texas grass fedbeef omega 3 fatty acids
earth policy grain tonnes per hectare
algae biodiesel Dec2006

Click here to visit the Tallgrass Beef website for more information about the health benefits of grass-fed beef

(opens in a new window).

The Australian research organisation CSIRO discovers several species of algae that produce Omega 3 oils.

The use for this discovery that the CSIRO scientists decide to pursue:

- Copy the gene from algae that can produce 100 tonnes of Omega 3 oil per hectare a year, and

- Use the gene to create a genetically-modified grain crop that may be able to produce only 2-3 tonnes per hectare a year.

This seems a perverse and unintended consequence of intellectual property rights that are intended to provide a financial incentive for worthwhile research. The objective of intellectual property rights is NOT to promote the creation of genetically-modified plants and animals - for profit - by suppressing awareness of natural, and as in this case, far more productive sources of food that are essential to good health.

This may be a reason to develop a new incentive scheme that promotes research and commercial development of discoveries of naturally-occurring new food resources.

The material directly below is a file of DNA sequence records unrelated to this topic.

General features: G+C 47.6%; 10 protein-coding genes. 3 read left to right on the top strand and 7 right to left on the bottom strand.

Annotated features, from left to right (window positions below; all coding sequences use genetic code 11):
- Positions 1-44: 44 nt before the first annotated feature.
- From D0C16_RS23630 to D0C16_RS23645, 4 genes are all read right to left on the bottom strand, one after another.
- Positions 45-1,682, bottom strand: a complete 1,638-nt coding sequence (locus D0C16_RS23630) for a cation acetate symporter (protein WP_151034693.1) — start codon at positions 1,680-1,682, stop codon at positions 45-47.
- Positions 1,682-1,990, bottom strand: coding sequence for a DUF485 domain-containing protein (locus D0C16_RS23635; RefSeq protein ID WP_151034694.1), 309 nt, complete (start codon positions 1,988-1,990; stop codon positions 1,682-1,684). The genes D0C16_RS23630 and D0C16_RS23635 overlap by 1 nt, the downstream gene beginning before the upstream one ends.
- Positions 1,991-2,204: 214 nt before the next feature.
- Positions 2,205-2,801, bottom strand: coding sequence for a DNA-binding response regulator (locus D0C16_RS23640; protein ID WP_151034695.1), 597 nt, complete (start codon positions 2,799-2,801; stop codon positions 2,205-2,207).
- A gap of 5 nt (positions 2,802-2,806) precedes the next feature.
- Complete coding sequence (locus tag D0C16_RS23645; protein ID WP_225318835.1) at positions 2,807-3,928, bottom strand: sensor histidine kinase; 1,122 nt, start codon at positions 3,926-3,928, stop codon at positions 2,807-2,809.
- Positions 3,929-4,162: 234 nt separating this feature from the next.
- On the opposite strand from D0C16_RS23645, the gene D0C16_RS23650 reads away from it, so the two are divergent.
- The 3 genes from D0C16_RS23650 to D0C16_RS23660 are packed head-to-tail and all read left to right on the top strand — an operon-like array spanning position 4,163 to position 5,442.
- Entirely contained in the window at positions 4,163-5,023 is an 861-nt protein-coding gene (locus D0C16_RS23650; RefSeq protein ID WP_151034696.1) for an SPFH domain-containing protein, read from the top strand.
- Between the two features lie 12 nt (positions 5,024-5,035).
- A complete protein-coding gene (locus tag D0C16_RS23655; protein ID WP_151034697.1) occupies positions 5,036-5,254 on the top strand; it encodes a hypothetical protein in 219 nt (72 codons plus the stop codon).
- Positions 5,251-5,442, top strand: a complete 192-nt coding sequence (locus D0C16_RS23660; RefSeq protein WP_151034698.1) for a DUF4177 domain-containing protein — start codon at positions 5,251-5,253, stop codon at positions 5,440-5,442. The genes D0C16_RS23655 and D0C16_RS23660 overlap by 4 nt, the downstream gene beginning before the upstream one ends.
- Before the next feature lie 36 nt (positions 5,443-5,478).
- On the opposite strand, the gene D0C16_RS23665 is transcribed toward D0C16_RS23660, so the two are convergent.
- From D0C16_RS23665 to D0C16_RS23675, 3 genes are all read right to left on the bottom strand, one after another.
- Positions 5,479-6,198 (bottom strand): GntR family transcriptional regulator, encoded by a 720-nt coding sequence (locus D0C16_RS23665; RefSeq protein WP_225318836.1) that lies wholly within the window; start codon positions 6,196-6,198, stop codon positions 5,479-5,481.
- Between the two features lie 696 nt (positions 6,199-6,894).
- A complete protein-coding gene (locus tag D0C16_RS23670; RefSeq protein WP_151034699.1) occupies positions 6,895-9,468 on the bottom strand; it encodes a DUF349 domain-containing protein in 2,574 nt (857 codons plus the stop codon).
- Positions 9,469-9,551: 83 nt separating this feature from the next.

However, for now:

-A genetically-modified crop can be patented -

"The [genetically-modified] plants are expected to be available for commercial release by about 2015."

(CSIRO media release)

-A naturally-occurring algae can be grown freely by anyone, then dried and fed to cattle, etc. The only obstacle to overcome is the absence of any supplier, and the lack of detailed information for successful growth and harvesting.

Click here to see a copy of the report released September 30, 2009 by the CSIRO on this "breakthrough"?

csiro new Omega 3 diet source
GM Plants CSIRO 2005-11-28

The above diagram from a document available for download from a CSIRO web page: Omega-3 oils in grain.

The document is a two-page information sheet describing how the Food Futures Flagship has developed plants that produce DHA, a healthy omega-3 oil component normally only available from fish.

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Page Modified October 7, 2010